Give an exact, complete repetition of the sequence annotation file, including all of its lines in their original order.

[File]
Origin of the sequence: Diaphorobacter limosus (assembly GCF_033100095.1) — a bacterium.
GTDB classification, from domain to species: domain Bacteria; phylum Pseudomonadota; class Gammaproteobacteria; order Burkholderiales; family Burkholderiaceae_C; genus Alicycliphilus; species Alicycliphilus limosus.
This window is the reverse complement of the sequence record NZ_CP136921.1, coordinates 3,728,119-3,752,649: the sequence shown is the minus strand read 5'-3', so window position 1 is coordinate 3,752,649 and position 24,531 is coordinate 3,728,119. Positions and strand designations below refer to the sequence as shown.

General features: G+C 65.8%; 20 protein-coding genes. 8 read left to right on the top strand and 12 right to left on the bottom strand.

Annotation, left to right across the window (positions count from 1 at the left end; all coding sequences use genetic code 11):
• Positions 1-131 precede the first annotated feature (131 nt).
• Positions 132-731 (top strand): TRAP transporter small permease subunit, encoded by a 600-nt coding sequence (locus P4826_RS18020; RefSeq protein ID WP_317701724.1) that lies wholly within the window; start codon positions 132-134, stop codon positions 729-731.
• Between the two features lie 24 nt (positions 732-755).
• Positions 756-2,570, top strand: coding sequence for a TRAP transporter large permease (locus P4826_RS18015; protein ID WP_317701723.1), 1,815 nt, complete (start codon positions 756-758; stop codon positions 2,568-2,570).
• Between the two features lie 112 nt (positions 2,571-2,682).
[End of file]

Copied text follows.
Origin of the sequence: Diaphorobacter limosus (assembly GCF_033100095.1) — a bacterium.
GTDB classification, from domain to species: domain Bacteria; phylum Pseudomonadota; class Gammaproteobacteria; order Burkholderiales; family Burkholderiaceae_C; genus Alicycliphilus; species Alicycliphilus limosus.
This window is the reverse complement of the sequence record NZ_CP136921.1, coordinates 3,728,119-3,752,649: the sequence shown is the minus strand read 5'-3', so window position 1 is coordinate 3,752,649 and position 24,531 is coordinate 3,728,119. Positions and strand designations below refer to the sequence as shown.

General features: G+C 65.8%; 20 protein-coding genes. 8 read left to right on the top strand and 12 right to left on the bottom strand.

Annotation, left to right across the window (positions count from 1 at the left end; all coding sequences use genetic code 11):
• Positions 1-131 precede the first annotated feature (131 nt).
• Positions 132-731 (top strand): TRAP transporter small permease subunit, encoded by a 600-nt coding sequence (locus P4826_RS18020; RefSeq protein ID WP_317701724.1) that lies wholly within the window; start codon positions 132-134, stop codon positions 729-731.
• Between the two features lie 24 nt (positions 732-755).
• Positions 756-2,570, top strand: coding sequence for a TRAP transporter large permease (locus P4826_RS18015; protein ID WP_317701723.1), 1,815 nt, complete (start codon positions 756-758; stop codon positions 2,568-2,570).
• Between the two features lie 112 nt (positions 2,571-2,682).